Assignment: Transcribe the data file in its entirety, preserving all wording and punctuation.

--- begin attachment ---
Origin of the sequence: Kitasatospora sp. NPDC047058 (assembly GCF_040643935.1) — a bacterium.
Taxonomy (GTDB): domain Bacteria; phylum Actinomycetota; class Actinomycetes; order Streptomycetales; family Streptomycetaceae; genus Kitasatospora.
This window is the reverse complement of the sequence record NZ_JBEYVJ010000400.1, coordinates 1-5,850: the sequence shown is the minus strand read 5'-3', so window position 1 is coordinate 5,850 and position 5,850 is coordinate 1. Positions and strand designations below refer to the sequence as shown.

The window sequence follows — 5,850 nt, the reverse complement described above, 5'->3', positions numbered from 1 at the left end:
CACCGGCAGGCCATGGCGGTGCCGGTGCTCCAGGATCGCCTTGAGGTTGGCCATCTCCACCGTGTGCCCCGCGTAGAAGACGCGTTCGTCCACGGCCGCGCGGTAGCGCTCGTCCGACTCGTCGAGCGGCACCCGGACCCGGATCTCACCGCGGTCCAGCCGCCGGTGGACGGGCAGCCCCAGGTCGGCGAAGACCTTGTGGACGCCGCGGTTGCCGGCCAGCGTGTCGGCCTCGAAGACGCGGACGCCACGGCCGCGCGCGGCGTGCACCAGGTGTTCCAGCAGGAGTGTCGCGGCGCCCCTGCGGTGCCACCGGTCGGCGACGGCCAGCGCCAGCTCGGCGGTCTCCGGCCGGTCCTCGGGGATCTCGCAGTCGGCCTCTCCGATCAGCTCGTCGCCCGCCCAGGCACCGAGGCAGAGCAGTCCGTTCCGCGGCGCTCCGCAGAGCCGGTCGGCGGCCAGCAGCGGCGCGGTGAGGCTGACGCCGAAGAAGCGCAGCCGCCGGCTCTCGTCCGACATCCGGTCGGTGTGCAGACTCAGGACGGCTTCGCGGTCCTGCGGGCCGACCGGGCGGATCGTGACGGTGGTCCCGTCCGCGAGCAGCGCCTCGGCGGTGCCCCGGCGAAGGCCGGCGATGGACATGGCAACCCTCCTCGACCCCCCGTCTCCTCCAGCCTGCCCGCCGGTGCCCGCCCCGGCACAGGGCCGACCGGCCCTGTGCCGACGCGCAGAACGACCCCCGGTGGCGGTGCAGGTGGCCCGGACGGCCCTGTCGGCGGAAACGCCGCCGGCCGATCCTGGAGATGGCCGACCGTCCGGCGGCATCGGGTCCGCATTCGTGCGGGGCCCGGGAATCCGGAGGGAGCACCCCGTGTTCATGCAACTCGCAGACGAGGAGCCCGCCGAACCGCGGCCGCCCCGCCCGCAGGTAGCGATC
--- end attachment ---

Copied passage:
Origin of the sequence: Kitasatospora sp. NPDC047058 (assembly GCF_040643935.1) — a bacterium.
Taxonomy (GTDB): domain Bacteria; phylum Actinomycetota; class Actinomycetes; order Streptomycetales; family Streptomycetaceae; genus Kitasatospora.
This window is the reverse complement of the sequence record NZ_JBEYVJ010000400.1, coordinates 1-5,850: the sequence shown is the minus strand read 5'-3', so window position 1 is coordinate 5,850 and position 5,850 is coordinate 1. Positions and strand designations below refer to the sequence as shown.

The window sequence follows — 5,850 nt, the reverse complement described above, 5'->3', positions numbered from 1 at the left end:
CACCGGCAGGCCATGGCGGTGCCGGTGCTCCAGGATCGCCTTGAGGTTGGCCATCTCCACCGTGTGCCCCGCGTAGAAGACGCGTTCGTCCACGGCCGCGCGGTAGCGCTCGTCCGACTCGTCGAGCGGCACCCGGACCCGGATCTCACCGCGGTCCAGCCGCCGGTGGACGGGCAGCCCCAGGTCGGCGAAGACCTTGTGGACGCCGCGGTTGCCGGCCAGCGTGTCGGCCTCGAAGACGCGGACGCCACGGCCGCGCGCGGCGTGCACCAGGTGTTCCAGCAGGAGTGTCGCGGCGCCCCTGCGGTGCCACCGGTCGGCGACGGCCAGCGCCAGCTCGGCGGTCTCCGGCCGGTCCTCGGGGATCTCGCAGTCGGCCTCTCCGATCAGCTCGTCGCCCGCCCAGGCACCGAGGCAGAGCAGTCCGTTCCGCGGCGCTCCGCAGAGCCGGTCGGCGGCCAGCAGCGGCGCGGTGAGGCTGACGCCGAAGAAGCGCAGCCGCCGGCTCTCGTCCGACATCCGGTCGGTGTGCAGACTCAGGACGGCTTCGCGGTCCTGCGGGCCGACCGGGCGGATCGTGACGGTGGTCCCGTCCGCGAGCAGCGCCTCGGCGGTGCCCCGGCGAAGGCCGGCGATGGACATGGCAACCCTCCTCGACCCCCCGTCTCCTCCAGCCTGCCCGCCGGTGCCCGCCCCGGCACAGGGCCGACCGGCCCTGTGCCGACGCGCAGAACGACCCCCGGTGGCGGTGCAGGTGGCCCGGACGGCCCTGTCGGCGGAAACGCCGCCGGCCGATCCTGGAGATGGCCGACCGTCCGGCGGCATCGGGTCCGCATTCGTGCGGGGCCCGGGAATCCGGAGGGAGCACCCCGTGTTCATGCAACTCGCAGACGAGGAGCCCGCCGAACCGCGGCCGCCCCGCCCGCAGGTAGCGATC